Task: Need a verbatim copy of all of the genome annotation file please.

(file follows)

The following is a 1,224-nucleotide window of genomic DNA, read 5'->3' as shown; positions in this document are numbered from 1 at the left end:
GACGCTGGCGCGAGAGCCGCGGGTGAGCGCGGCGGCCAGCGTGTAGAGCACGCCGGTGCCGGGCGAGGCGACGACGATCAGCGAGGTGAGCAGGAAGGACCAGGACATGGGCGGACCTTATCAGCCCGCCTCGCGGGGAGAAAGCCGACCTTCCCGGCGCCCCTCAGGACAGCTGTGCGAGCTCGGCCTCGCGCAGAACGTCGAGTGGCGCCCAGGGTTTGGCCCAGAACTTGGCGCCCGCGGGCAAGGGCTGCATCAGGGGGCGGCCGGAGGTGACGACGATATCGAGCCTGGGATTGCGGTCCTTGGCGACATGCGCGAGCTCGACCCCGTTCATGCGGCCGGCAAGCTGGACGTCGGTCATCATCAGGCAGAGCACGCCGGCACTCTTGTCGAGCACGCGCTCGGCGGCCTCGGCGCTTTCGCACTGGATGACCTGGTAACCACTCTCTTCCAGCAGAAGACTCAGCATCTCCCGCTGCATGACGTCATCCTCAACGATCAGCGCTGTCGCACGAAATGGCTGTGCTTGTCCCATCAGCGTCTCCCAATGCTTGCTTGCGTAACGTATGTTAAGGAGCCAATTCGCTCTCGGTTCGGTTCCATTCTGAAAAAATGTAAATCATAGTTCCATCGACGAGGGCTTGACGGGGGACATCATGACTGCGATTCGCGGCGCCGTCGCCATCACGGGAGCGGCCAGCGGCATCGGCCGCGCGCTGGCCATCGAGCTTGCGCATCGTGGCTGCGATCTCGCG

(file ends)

The following is a 1,224-nucleotide window of genomic DNA, read 5'->3' as shown; positions in this document are numbered from 1 at the left end:
GACGCTGGCGCGAGAGCCGCGGGTGAGCGCGGCGGCCAGCGTGTAGAGCACGCCGGTGCCGGGCGAGGCGACGACGATCAGCGAGGTGAGCAGGAAGGACCAGGACATGGGCGGACCTTATCAGCCCGCCTCGCGGGGAGAAAGCCGACCTTCCCGGCGCCCCTCAGGACAGCTGTGCGAGCTCGGCCTCGCGCAGAACGTCGAGTGGCGCCCAGGGTTTGGCCCAGAACTTGGCGCCCGCGGGCAAGGGCTGCATCAGGGGGCGGCCGGAGGTGACGACGATATCGAGCCTGGGATTGCGGTCCTTGGCGACATGCGCGAGCTCGACCCCGTTCATGCGGCCGGCAAGCTGGACGTCGGTCATCATCAGGCAGAGCACGCCGGCACTCTTGTCGAGCACGCGCTCGGCGGCCTCGGCGCTTTCGCACTGGATGACCTGGTAACCACTCTCTTCCAGCAGAAGACTCAGCATCTCCCGCTGCATGACGTCATCCTCAACGATCAGCGCTGTCGCACGAAATGGCTGTGCTTGTCCCATCAGCGTCTCCCAATGCTTGCTTGCGTAACGTATGTTAAGGAGCCAATTCGCTCTCGGTTCGGTTCCATTCTGAAAAAATGTAAATCATAGTTCCATCGACGAGGGCTTGACGGGGGACATCATGACTGCGATTCGCGGCGCCGTCGCCATCACGGGAGCGGCCAGCGGCATCGGCCGCGCGCTGGCCATCGAGCTTGCGCATCGTGGCTGCGATCTCGCG